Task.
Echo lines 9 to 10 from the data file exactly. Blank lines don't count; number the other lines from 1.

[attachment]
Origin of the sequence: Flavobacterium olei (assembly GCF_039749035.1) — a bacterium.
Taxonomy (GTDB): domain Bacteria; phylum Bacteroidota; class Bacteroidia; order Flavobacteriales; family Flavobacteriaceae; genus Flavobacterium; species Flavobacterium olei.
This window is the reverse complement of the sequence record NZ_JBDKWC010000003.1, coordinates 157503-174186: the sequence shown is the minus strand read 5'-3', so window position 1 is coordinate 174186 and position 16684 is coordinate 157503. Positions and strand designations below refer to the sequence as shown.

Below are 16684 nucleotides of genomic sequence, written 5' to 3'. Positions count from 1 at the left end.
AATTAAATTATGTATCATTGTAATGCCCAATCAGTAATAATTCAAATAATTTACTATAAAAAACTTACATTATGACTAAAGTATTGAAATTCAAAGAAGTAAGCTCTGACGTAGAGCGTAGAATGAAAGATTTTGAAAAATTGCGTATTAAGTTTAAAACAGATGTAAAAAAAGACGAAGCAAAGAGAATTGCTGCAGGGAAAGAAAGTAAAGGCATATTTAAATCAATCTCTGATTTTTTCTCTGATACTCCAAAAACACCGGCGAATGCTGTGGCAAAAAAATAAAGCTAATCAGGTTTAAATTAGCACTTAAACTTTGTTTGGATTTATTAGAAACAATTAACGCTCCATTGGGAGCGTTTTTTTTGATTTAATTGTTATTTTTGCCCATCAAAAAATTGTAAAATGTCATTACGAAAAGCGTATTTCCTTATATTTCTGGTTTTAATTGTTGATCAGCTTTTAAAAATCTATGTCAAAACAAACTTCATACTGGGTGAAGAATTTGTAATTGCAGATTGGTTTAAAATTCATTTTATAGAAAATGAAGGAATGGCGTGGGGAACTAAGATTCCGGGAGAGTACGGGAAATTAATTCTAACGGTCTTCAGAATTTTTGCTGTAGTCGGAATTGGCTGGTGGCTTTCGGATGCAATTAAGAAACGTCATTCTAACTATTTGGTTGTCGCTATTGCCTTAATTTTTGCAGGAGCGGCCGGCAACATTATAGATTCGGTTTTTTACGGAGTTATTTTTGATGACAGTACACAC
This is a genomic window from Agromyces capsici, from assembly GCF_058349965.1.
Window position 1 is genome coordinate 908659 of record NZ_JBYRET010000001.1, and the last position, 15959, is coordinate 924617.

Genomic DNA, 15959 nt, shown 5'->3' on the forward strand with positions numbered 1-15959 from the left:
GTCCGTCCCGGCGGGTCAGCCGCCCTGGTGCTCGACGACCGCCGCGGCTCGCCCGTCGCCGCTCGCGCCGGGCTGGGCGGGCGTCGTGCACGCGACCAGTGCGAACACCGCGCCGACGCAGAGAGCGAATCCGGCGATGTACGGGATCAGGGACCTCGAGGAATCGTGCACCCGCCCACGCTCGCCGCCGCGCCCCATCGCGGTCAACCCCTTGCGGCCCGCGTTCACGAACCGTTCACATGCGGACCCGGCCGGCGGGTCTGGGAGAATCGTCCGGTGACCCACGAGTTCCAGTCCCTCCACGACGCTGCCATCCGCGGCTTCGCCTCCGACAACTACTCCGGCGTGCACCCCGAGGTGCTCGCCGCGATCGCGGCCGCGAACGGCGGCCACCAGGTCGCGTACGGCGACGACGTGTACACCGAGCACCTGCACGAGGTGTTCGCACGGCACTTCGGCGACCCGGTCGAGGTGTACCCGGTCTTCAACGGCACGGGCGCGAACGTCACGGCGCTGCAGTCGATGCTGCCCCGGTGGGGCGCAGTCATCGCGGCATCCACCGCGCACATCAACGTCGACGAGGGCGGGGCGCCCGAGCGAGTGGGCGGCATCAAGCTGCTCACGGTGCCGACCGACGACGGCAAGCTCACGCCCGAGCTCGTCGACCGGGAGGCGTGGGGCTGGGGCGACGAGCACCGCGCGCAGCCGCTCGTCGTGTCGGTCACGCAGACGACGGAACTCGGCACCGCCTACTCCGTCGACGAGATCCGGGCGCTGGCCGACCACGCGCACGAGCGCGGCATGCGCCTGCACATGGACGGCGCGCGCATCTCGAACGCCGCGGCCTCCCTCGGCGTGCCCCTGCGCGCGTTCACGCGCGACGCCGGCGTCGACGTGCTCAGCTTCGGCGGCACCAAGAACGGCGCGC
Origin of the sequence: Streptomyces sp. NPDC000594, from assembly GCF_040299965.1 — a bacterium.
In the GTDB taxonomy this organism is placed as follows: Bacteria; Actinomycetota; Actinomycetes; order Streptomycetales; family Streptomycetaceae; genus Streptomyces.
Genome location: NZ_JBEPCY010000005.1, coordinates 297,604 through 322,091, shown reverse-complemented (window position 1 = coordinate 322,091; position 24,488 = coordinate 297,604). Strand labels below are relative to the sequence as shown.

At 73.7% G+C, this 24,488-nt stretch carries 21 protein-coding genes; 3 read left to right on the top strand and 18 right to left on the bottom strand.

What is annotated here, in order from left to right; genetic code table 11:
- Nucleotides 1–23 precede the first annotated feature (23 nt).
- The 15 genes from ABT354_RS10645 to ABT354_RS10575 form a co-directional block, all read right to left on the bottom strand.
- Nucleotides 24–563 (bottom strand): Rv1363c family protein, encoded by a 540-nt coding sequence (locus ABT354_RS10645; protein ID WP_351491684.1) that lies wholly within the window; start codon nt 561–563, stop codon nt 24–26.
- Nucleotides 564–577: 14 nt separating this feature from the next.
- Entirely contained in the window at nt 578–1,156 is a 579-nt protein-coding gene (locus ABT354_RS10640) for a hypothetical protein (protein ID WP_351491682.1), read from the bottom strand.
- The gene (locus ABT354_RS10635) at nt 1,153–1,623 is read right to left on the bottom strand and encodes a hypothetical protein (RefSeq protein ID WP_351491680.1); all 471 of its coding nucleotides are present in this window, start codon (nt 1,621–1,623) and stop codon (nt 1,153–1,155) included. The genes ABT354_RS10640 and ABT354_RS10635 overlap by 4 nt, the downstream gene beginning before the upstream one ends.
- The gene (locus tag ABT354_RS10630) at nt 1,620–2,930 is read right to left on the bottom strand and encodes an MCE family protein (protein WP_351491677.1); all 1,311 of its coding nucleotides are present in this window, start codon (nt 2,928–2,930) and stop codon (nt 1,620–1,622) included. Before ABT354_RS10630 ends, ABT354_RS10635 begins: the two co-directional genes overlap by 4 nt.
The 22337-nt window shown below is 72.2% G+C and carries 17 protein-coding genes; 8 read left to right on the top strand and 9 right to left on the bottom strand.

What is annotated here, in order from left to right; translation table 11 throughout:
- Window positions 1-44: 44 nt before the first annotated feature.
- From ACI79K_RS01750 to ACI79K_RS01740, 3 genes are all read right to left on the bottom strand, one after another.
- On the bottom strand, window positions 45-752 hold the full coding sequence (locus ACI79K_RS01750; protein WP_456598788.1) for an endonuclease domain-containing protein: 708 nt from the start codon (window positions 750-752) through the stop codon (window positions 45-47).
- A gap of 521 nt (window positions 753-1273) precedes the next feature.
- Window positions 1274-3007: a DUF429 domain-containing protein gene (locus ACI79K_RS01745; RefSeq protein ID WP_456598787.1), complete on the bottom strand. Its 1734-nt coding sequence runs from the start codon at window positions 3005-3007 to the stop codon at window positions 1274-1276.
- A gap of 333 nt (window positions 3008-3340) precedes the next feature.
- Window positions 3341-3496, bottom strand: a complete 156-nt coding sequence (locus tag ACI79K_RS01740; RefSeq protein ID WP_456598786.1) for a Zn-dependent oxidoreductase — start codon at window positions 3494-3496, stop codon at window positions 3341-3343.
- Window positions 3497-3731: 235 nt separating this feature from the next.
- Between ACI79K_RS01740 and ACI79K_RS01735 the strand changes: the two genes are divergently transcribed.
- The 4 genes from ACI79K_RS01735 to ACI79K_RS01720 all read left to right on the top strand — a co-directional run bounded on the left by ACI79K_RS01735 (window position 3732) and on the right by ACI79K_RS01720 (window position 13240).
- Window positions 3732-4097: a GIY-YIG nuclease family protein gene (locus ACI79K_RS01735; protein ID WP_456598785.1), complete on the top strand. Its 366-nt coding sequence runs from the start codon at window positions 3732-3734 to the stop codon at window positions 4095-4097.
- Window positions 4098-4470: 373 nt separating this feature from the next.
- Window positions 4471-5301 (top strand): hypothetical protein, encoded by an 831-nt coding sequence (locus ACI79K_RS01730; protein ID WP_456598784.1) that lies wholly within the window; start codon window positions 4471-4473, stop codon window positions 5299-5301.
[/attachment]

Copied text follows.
GTCCGTCCCGGCGGGTCAGCCGCCCTGGTGCTCGACGACCGCCGCGGCTCGCCCGTCGCCGCTCGCGCCGGGCTGGGCGGGCGTCGTGCACGCGACCAGTGCGAACACCGCGCCGACGCAGAGAGCGAATCCGGCGATGTACGGGATCAGGGACCTCGAGGAATCGTGCACCCGCCCACGCTCGCCGCCGCGCCCCATCGCGGTCAACCCCTTGCGGCCCGCGTTCACGAACCGTTCACATGCGGACCCGGCCGGCGGGTCTGGGAGAATCGTCCGGTGACCCACGAGTTCCAGTCCCTCCACGACGCTGCCATCCGCGGCTTCGCCTCCGACAACTACTCCGGCGTGCACCCCGAGGTGCTCGCCGCGATCGCGGCCGCGAACGGCGGCCACCAGGTCGCGTACGGCGACGACGTGTACACCGAGCACCTGCACGAGGTGTTCGCACGGCACTTCGGCGACCCGGTCGAGGTGTACCCGGTCTTCAACGGCACGGGCGCGAACGTCACGGCGCTGCAGTCGATGCTGCCCCGGTGGGGCGCAGTCATCGCGGCATCCACCGCGCACATCAACGTCGACGAGGGCGGGGCGCCCGAGCGAGTGGGCGGCATCAAGCTGCTCACGGTGCCGACCGACGACGGCAAGCTCACGCCCGAGCTCGTCGACCGGGAGGCGTGGGGCTGGGGCGACGAGCACCGCGCGCAGCCGCTCGTCGTGTCGGTCACGCAGACGACGGAACTCGGCACCGCCTACTCCGTCGACGAGATCCGGGCGCTGGCCGACCACGCGCACGAGCGCGGCATGCGCCTGCACATGGACGGCGCGCGCATCTCGAACGCCGCGGCCTCCCTCGGCGTGCCCCTGCGCGCGTTCACGCGCGACGCCGGCGTCGACGTGCTCAGCTTCGGCGGCACCAAGAACGGCGCGC
Origin of the sequence: Streptomyces sp. NPDC000594, from assembly GCF_040299965.1 — a bacterium.